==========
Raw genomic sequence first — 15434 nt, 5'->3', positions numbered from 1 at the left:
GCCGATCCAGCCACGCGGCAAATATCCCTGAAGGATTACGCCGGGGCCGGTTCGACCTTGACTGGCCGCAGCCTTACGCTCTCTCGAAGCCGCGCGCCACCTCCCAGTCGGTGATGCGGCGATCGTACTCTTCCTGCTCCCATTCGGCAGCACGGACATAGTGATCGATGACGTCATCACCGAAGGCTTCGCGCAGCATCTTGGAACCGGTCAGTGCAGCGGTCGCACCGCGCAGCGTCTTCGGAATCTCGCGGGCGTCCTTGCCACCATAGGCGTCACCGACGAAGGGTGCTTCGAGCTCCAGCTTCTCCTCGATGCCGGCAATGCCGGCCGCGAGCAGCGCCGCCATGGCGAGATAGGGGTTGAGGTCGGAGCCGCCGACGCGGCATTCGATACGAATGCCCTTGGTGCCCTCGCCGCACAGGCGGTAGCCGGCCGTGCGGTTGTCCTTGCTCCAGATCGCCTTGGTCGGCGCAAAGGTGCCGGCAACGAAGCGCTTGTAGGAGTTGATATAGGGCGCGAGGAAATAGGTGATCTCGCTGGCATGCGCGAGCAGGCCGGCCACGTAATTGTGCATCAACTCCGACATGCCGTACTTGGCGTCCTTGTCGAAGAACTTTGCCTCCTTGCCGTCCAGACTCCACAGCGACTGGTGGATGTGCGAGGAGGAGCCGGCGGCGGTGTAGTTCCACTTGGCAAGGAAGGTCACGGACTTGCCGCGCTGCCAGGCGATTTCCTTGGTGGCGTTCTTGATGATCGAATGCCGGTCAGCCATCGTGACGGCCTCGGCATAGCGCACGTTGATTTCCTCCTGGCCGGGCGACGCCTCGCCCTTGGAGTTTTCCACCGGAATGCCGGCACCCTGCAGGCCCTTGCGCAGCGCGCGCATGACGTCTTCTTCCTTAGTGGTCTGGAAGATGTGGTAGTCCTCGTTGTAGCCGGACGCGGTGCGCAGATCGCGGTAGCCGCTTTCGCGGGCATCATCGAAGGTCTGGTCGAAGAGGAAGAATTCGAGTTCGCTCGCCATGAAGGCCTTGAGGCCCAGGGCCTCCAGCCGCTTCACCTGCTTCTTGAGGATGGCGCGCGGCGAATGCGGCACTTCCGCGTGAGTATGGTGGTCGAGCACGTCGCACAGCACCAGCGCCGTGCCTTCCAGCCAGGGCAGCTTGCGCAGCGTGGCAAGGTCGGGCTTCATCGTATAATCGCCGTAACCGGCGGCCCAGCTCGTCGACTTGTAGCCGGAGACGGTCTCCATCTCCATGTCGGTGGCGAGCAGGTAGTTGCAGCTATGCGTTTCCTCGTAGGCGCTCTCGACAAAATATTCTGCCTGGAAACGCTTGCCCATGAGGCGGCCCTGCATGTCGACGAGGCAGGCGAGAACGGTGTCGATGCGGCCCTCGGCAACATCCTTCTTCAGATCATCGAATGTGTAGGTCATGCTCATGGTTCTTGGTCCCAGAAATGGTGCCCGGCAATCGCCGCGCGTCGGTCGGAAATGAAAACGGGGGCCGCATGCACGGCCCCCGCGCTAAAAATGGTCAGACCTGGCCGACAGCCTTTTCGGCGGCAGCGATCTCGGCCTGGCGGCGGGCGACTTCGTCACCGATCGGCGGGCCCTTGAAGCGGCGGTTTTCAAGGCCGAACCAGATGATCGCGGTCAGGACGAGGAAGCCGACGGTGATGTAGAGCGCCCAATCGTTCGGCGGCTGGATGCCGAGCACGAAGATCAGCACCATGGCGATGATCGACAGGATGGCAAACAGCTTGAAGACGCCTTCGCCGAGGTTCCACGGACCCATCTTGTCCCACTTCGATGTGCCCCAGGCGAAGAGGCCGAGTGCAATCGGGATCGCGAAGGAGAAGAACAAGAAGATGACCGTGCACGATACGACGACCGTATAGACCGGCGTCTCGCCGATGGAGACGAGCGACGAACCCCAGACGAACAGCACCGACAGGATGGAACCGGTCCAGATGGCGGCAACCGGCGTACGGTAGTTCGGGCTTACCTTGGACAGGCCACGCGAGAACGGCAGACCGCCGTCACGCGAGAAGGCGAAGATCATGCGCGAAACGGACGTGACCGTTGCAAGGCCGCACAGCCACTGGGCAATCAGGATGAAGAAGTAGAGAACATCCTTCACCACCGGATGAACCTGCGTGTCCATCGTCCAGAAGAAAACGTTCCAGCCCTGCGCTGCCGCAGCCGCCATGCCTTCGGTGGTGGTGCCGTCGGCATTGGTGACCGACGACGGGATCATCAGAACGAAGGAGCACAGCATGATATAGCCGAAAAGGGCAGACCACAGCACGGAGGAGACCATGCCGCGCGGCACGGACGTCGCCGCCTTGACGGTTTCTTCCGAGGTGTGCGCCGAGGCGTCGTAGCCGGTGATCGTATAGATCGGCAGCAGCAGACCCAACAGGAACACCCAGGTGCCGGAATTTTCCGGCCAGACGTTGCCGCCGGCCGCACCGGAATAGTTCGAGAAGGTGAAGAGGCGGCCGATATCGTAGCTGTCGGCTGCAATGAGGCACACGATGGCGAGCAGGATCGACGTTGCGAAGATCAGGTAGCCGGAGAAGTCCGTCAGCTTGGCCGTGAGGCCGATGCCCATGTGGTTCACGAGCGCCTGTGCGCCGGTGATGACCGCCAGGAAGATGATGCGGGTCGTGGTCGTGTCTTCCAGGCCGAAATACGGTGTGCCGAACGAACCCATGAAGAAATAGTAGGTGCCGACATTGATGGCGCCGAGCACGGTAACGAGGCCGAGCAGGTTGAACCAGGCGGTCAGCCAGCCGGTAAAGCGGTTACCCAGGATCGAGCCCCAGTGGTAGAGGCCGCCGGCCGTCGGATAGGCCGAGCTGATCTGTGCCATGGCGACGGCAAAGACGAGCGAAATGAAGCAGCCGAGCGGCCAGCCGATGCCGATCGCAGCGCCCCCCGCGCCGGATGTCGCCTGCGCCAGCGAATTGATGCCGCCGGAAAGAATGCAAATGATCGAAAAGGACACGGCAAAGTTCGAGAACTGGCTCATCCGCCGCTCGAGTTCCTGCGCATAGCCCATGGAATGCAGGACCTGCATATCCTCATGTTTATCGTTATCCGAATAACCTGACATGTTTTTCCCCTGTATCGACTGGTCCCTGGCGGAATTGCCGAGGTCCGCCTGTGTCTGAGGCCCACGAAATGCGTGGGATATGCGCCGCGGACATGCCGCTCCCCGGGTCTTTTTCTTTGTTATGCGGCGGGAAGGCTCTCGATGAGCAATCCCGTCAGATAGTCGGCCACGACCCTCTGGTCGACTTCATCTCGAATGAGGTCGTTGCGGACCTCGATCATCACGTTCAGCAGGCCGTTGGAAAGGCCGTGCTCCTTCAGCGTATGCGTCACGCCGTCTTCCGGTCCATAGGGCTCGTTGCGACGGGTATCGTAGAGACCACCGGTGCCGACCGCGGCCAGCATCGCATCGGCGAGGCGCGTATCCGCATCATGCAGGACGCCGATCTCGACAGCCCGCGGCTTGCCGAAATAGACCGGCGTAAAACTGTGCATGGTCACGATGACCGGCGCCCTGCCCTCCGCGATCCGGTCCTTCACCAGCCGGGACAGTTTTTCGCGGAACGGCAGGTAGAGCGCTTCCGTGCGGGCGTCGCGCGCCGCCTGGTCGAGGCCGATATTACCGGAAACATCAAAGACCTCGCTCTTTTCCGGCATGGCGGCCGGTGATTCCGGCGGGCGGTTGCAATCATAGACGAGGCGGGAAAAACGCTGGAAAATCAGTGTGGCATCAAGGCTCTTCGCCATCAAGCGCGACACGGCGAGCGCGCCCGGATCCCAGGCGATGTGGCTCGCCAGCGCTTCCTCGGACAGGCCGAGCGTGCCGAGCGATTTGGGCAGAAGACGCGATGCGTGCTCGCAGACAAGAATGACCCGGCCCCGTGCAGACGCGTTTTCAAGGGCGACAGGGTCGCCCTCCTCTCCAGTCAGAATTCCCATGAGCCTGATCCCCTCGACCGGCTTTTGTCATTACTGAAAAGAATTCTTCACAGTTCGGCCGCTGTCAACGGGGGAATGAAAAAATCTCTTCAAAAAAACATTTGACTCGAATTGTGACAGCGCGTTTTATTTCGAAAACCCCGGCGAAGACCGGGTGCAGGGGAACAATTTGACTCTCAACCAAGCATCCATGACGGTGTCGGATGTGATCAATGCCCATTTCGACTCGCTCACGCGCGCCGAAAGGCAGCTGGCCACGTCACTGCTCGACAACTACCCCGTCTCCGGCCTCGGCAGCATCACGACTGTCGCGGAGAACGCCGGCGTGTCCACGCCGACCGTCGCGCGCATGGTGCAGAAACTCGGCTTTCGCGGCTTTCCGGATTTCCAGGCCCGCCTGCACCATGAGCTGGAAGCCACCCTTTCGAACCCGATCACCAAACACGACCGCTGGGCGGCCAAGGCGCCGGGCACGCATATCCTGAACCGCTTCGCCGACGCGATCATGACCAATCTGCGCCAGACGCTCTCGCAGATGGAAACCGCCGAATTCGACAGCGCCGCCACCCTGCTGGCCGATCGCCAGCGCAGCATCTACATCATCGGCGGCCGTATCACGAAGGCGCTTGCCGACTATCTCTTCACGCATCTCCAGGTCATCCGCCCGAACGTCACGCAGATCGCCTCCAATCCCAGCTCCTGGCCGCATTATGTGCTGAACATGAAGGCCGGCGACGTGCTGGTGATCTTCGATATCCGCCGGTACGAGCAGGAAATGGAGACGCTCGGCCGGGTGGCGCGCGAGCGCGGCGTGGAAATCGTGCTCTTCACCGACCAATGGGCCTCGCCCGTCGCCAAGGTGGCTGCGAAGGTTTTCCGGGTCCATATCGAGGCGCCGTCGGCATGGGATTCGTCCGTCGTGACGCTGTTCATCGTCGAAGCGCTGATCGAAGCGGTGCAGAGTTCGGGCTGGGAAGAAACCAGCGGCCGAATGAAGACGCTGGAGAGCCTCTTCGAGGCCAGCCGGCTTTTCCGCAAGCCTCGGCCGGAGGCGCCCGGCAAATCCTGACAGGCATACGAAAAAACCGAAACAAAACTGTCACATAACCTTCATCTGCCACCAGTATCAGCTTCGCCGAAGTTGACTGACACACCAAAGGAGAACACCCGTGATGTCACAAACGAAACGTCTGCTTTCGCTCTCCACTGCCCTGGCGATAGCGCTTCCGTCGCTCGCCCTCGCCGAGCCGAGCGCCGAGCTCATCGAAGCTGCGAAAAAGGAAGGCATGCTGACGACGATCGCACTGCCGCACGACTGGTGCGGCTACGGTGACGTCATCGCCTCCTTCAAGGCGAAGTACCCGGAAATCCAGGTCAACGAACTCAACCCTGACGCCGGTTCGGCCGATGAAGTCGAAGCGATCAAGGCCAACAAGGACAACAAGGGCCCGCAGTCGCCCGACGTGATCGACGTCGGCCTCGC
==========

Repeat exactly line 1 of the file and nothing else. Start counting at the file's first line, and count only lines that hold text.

Raw genomic sequence first — 15434 nt, 5'->3', positions numbered from 1 at the left: